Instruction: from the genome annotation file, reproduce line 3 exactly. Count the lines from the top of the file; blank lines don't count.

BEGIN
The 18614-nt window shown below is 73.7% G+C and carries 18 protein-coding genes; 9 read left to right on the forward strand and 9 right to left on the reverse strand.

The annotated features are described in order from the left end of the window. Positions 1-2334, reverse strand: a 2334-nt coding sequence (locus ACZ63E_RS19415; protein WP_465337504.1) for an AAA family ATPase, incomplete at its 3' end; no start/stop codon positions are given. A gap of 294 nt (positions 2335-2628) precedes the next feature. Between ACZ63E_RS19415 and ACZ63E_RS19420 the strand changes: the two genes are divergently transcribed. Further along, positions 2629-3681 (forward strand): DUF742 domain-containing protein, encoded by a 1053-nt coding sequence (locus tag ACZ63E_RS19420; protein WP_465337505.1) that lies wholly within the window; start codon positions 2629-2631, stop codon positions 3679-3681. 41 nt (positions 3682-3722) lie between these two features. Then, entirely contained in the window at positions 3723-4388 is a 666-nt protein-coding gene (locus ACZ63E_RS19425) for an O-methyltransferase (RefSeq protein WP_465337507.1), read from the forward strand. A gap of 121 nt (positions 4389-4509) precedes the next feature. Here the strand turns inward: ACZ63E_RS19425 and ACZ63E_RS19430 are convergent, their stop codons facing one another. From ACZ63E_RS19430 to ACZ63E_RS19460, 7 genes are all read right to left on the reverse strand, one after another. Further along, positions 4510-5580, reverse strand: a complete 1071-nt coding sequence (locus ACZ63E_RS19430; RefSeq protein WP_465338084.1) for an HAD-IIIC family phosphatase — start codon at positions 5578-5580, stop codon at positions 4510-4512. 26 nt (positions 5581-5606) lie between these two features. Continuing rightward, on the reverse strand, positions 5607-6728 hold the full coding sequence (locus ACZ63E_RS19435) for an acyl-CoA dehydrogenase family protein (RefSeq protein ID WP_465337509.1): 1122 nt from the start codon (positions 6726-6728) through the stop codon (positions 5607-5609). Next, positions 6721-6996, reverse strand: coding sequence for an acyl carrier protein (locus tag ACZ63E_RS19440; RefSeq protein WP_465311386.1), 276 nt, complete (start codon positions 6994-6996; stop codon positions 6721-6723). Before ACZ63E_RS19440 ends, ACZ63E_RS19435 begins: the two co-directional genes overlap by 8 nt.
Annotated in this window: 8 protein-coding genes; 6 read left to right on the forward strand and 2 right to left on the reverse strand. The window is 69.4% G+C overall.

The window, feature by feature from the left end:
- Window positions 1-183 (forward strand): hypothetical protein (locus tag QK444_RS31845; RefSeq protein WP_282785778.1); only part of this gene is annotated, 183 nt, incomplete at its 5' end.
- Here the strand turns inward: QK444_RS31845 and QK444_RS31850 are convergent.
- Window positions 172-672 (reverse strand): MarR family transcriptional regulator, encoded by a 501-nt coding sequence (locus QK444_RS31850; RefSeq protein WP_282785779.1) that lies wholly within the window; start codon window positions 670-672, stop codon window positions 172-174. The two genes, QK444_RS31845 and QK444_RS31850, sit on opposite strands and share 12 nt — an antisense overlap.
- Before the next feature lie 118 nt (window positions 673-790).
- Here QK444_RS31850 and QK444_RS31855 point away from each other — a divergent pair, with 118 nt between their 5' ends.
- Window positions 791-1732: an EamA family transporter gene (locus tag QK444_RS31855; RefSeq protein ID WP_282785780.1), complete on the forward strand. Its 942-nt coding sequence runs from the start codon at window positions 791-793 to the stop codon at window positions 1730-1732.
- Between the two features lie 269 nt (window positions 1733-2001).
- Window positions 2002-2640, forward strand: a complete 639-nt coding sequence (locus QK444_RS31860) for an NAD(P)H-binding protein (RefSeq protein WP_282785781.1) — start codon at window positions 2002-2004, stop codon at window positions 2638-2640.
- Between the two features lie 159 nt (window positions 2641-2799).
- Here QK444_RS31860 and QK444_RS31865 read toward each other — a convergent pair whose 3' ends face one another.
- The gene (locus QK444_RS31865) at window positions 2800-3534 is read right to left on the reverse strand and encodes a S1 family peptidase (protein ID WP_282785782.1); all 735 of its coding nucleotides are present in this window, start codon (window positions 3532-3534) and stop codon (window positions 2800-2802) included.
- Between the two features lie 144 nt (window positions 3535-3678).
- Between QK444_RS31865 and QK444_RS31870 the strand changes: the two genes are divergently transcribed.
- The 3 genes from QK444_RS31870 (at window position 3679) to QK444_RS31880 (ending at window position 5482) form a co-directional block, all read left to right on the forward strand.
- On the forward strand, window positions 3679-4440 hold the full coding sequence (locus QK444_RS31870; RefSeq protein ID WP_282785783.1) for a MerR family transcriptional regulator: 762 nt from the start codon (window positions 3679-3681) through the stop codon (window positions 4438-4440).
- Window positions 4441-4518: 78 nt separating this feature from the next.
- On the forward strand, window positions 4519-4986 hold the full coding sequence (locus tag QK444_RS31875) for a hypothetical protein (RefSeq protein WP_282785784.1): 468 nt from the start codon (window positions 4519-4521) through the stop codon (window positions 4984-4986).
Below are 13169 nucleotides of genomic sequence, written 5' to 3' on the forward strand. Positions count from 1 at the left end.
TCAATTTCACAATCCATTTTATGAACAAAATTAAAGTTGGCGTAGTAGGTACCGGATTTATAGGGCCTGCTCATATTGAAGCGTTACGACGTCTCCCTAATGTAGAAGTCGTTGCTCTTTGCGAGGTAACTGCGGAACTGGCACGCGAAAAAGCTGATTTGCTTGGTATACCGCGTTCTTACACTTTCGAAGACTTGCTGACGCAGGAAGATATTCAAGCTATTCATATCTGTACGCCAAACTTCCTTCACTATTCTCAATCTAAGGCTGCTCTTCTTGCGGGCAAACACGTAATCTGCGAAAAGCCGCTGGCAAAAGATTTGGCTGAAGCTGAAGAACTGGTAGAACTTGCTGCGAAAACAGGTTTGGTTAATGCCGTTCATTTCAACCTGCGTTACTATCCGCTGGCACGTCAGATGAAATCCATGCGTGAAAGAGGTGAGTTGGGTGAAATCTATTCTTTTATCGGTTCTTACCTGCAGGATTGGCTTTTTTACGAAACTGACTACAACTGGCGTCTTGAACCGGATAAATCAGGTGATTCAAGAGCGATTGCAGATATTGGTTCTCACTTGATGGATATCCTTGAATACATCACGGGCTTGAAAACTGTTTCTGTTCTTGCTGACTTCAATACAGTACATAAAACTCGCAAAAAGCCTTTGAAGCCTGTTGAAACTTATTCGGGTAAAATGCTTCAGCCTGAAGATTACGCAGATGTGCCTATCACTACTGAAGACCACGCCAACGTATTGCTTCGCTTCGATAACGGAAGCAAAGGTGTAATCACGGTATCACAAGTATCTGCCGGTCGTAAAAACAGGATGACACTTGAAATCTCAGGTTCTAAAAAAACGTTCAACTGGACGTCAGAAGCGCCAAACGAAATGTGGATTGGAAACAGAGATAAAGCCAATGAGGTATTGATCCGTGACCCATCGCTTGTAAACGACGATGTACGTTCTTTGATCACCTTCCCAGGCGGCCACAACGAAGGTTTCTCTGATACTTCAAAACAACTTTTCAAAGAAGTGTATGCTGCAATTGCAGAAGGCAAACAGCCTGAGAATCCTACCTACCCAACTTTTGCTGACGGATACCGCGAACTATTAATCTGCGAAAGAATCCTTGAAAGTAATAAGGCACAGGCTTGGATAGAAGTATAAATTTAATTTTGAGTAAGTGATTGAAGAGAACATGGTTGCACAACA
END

Annotated in this window: 8 protein-coding genes; 6 read left to right on the forward strand and 2 right to left on the reverse strand. The window is 69.4% G+C overall.